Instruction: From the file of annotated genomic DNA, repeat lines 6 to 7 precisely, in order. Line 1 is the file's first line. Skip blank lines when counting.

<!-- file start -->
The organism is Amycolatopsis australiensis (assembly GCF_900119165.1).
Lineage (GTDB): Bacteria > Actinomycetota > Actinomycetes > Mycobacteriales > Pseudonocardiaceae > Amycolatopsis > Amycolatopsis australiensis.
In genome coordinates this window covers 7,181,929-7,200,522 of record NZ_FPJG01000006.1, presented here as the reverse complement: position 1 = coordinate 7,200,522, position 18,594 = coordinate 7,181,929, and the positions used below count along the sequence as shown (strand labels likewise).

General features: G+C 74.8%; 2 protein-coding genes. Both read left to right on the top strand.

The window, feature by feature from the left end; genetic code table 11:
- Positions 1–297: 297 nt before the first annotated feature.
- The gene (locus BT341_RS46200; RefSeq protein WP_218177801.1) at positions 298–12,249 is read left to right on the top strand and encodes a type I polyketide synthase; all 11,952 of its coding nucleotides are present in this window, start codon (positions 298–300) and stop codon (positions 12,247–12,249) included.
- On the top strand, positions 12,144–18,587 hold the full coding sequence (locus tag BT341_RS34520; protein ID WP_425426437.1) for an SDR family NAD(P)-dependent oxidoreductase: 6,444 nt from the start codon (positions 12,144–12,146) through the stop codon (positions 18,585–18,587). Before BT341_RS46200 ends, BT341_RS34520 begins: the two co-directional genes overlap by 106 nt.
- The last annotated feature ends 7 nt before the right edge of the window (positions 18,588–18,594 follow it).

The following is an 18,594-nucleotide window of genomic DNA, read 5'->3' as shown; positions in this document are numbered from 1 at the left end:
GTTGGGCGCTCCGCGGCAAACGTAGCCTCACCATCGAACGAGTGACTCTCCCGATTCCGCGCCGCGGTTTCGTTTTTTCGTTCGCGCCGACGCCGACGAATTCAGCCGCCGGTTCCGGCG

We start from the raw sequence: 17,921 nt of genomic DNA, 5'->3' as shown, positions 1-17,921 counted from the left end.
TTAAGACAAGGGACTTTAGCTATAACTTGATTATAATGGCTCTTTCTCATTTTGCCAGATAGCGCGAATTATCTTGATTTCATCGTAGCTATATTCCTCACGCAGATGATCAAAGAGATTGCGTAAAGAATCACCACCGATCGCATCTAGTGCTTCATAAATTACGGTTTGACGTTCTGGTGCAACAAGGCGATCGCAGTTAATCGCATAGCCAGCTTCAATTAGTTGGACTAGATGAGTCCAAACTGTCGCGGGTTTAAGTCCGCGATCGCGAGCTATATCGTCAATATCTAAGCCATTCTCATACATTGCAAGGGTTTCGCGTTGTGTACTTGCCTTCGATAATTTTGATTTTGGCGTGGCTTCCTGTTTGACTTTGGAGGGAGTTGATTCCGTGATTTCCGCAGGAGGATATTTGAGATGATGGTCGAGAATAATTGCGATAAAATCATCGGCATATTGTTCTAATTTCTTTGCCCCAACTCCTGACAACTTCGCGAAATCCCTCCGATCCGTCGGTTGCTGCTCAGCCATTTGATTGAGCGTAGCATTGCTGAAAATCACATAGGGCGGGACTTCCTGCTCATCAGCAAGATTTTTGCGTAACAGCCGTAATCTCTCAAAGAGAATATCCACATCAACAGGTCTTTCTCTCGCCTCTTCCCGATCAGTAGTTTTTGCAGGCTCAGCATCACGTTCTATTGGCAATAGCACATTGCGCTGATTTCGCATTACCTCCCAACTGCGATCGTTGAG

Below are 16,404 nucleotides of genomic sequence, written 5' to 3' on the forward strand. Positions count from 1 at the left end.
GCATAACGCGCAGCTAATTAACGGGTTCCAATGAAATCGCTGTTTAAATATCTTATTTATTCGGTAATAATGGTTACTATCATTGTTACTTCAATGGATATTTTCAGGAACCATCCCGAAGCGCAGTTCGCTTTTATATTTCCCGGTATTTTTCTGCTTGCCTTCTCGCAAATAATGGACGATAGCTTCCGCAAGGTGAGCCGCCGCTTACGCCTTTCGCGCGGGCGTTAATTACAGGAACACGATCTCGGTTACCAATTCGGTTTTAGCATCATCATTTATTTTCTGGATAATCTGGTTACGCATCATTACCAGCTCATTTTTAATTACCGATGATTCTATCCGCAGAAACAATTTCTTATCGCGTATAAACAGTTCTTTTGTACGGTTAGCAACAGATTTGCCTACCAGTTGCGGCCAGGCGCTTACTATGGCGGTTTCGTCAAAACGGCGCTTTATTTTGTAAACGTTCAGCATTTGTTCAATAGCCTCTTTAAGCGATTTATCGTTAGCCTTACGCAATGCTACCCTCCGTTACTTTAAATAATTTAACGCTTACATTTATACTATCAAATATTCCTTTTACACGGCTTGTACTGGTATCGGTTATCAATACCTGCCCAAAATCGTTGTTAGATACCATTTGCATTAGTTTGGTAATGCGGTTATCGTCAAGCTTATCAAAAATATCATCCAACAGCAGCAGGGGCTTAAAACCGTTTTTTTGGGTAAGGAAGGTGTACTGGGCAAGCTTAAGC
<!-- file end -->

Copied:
- Positions 1–297: 297 nt before the first annotated feature.
- The gene (locus BT341_RS46200; RefSeq protein WP_218177801.1) at positions 298–12,249 is read left to right on the top strand and encodes a type I polyketide synthase; all 11,952 of its coding nucleotides are present in this window, start codon (positions 298–300) and stop codon (positions 12,247–12,249) included.